• suitable staffing (including qualification levels; police vetting; teacher registration; ratios)

  • evacuation procedures and practices for fire and earthquake.

To improve practice service leaders now need to focus on raising the quality of teaching and learning practices, the curriculum and build their capacity for measuring quality through internal evaluation.


ERO requests that the service develops and action plan that demonstrates how they will address the priorities for improvement outlined in the report.

Next ERO Review

When is ERO likely to review the service again?

The next ERO review of Lansdowne Private Childcare Centre will be determined on the quality of the service's action plan and progress made against the priorities identified.

Joyce Gebbie

Deputy Chief Review Officer Central

11 December 2015

The Purpose of ERO Reports

The Education Review Office (ERO) is the government department that, as part of its work, reviews early childhood services throughout Aotearoa New Zealand. ERO’s reports provide information for parents and communities about each service’s strengths and next steps for development. ERO’s bicultural evaluation framework Ngā Pou Here is described in SECTION 3 of this report. Early childhood services are partners in the review process and are expected to make use of the review findings to enhance children's wellbeing and learning.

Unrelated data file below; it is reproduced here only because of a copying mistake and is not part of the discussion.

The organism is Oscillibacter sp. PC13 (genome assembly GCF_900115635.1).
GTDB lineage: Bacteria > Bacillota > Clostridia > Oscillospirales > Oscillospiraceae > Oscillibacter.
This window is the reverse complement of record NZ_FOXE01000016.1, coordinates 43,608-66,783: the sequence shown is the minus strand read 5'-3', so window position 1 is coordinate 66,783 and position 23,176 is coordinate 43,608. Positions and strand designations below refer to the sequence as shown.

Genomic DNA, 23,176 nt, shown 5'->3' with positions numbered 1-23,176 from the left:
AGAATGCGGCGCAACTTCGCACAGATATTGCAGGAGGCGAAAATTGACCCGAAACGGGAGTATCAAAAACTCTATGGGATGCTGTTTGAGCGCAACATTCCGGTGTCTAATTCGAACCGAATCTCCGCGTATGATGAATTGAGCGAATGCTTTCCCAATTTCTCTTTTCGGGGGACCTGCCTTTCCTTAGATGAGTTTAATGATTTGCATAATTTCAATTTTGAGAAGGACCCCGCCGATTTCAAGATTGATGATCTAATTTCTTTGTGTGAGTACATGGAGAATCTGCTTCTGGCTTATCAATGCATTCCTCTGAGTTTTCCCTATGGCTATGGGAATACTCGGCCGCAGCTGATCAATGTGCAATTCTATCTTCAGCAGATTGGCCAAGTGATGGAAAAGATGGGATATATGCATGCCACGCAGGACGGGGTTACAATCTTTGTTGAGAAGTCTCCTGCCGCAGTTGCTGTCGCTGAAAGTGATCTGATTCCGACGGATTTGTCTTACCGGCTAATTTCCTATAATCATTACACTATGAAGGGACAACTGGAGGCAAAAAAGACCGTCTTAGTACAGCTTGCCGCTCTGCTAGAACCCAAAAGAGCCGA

2 Information about the Early Childhood Service



Ministry of Education profile number


Licence type

Education & Care Service

Licensed under

Education (Early Childhood Services) Regulations 2008

Number licensed for

57 children, including up to 25 aged under 2

Service roll


Gender composition

Boys 45, Girls 23

Ethnic composition

Other ethnic groups


Percentage of qualified teachers

0-49% 50-79% 80%

Based on funding rates


Reported ratios of staff to children

Under 2


Meets minimum requirements

Over 2


Better than minimum requirements

Review team on site

September 2015

Date of this report

11 December 2015

Most recent ERO report(s)

Education Review

June 2014

Supplementary Review

May 2013

Education Review

May 2012

3 General Information about Early Childhood Reviews

ERO’s Evaluation Framework